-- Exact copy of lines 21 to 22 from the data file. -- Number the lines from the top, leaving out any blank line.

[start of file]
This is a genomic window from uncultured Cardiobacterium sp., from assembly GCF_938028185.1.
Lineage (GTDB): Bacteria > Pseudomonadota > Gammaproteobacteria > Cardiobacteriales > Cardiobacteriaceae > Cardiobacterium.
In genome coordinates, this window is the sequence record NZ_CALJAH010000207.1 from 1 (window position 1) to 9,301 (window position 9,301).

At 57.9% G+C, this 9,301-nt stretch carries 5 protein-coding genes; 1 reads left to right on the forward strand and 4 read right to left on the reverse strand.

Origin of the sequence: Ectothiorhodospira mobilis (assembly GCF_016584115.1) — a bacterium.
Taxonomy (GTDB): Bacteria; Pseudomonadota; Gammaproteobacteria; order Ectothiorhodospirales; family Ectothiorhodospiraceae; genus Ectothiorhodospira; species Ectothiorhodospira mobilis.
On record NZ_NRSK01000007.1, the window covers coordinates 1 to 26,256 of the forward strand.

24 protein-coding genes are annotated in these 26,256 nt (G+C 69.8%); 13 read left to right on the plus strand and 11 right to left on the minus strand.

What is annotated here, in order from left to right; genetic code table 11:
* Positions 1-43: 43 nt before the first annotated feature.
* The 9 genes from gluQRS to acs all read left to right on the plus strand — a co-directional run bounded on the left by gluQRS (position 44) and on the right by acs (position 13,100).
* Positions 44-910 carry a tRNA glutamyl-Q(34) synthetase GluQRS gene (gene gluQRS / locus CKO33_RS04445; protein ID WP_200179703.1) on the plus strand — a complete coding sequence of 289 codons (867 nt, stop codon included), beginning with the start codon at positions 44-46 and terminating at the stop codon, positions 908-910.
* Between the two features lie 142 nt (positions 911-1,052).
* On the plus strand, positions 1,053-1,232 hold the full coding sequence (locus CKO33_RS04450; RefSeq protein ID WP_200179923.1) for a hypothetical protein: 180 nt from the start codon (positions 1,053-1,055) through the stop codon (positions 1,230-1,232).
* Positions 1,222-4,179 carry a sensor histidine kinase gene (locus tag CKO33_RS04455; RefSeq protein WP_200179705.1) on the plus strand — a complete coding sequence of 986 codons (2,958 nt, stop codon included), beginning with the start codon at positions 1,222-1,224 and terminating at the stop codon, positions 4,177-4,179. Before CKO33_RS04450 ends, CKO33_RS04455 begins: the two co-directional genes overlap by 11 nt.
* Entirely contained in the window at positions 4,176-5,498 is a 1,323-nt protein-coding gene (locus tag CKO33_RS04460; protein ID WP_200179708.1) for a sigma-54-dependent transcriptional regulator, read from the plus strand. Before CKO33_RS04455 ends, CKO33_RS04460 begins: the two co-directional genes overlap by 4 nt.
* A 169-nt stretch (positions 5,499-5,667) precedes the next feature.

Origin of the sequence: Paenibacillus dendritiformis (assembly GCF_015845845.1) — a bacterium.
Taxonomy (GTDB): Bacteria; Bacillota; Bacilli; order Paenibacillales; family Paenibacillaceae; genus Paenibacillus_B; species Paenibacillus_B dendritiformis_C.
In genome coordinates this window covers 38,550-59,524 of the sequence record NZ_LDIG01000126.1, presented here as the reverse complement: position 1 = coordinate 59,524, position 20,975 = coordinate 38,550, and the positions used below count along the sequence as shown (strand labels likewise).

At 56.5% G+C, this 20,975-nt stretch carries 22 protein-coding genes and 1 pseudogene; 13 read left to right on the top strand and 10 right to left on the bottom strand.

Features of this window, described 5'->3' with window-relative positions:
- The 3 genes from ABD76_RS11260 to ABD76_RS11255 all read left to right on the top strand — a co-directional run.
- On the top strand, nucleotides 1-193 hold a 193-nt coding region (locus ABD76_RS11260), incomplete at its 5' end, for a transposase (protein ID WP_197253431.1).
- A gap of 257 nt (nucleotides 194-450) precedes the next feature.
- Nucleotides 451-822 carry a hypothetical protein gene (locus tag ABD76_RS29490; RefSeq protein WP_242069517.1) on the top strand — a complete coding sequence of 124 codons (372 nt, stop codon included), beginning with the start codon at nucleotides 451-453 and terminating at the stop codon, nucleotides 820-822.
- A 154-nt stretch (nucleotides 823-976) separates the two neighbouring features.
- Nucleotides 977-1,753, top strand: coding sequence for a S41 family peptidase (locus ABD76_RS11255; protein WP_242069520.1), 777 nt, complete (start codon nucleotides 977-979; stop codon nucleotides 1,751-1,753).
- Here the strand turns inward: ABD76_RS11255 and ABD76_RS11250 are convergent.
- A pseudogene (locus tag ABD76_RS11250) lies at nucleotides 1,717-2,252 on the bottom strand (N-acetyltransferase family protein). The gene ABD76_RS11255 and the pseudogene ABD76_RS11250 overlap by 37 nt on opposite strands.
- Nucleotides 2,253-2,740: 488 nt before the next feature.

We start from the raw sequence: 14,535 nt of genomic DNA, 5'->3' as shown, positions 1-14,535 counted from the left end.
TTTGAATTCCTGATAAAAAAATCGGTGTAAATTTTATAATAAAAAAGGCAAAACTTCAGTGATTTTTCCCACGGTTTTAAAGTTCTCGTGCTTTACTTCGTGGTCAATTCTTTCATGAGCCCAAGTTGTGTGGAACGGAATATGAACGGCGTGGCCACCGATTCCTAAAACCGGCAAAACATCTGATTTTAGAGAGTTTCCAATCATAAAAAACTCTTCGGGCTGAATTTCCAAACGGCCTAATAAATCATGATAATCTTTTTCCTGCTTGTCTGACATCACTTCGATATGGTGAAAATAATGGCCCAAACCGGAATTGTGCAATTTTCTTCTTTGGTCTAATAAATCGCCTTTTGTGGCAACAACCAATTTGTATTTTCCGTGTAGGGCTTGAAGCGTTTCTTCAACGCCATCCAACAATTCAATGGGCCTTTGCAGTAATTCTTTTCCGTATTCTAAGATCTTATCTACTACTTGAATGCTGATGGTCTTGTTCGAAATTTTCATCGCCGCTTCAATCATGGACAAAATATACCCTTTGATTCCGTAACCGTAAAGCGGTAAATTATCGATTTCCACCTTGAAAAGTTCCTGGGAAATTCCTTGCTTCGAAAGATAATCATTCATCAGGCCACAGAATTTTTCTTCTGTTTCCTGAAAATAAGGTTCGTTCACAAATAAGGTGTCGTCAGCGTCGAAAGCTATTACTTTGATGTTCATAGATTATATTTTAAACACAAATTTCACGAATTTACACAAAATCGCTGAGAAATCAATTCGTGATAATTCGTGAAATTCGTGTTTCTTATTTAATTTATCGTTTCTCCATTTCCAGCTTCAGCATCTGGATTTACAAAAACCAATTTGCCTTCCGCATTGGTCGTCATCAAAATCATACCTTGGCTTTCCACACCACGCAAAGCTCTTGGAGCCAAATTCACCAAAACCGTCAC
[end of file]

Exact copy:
At 56.5% G+C, this 20,975-nt stretch carries 22 protein-coding genes and 1 pseudogene; 13 read left to right on the top strand and 10 right to left on the bottom strand.

Features of this window, described 5'->3' with window-relative positions: